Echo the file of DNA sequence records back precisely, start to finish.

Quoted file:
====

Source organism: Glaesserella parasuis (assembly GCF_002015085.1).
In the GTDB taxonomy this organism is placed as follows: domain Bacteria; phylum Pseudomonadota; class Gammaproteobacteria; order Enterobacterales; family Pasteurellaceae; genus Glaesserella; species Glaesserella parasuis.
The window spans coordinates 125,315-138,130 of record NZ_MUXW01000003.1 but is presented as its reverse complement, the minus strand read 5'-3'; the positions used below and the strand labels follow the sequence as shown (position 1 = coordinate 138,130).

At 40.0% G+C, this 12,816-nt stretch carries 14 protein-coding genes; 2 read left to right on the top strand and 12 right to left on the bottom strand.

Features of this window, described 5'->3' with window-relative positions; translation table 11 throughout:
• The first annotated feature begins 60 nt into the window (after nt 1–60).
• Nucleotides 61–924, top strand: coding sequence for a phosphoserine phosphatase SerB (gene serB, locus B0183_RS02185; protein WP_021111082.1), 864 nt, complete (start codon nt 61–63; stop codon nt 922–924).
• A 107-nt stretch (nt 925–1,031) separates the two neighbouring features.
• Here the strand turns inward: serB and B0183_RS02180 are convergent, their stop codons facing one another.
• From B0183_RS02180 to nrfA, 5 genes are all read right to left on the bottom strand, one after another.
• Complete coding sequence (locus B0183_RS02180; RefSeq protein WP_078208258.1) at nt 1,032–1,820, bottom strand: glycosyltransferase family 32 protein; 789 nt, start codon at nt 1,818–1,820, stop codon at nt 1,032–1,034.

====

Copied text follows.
Source organism: Glaesserella parasuis (assembly GCF_002015085.1).
In the GTDB taxonomy this organism is placed as follows: domain Bacteria; phylum Pseudomonadota; class Gammaproteobacteria; order Enterobacterales; family Pasteurellaceae; genus Glaesserella; species Glaesserella parasuis.
The window spans coordinates 125,315-138,130 of record NZ_MUXW01000003.1 but is presented as its reverse complement, the minus strand read 5'-3'; the positions used below and the strand labels follow the sequence as shown (position 1 = coordinate 138,130).

At 40.0% G+C, this 12,816-nt stretch carries 14 protein-coding genes; 2 read left to right on the top strand and 12 right to left on the bottom strand.

Features of this window, described 5'->3' with window-relative positions; translation table 11 throughout:
• The first annotated feature begins 60 nt into the window (after nt 1–60).
• Nucleotides 61–924, top strand: coding sequence for a phosphoserine phosphatase SerB (gene serB, locus B0183_RS02185; protein WP_021111082.1), 864 nt, complete (start codon nt 61–63; stop codon nt 922–924).
• A 107-nt stretch (nt 925–1,031) separates the two neighbouring features.
• Here the strand turns inward: serB and B0183_RS02180 are convergent, their stop codons facing one another.
• From B0183_RS02180 to nrfA, 5 genes are all read right to left on the bottom strand, one after another.
• Complete coding sequence (locus B0183_RS02180; RefSeq protein WP_078208258.1) at nt 1,032–1,820, bottom strand: glycosyltransferase family 32 protein; 789 nt, start codon at nt 1,818–1,820, stop codon at nt 1,032–1,034.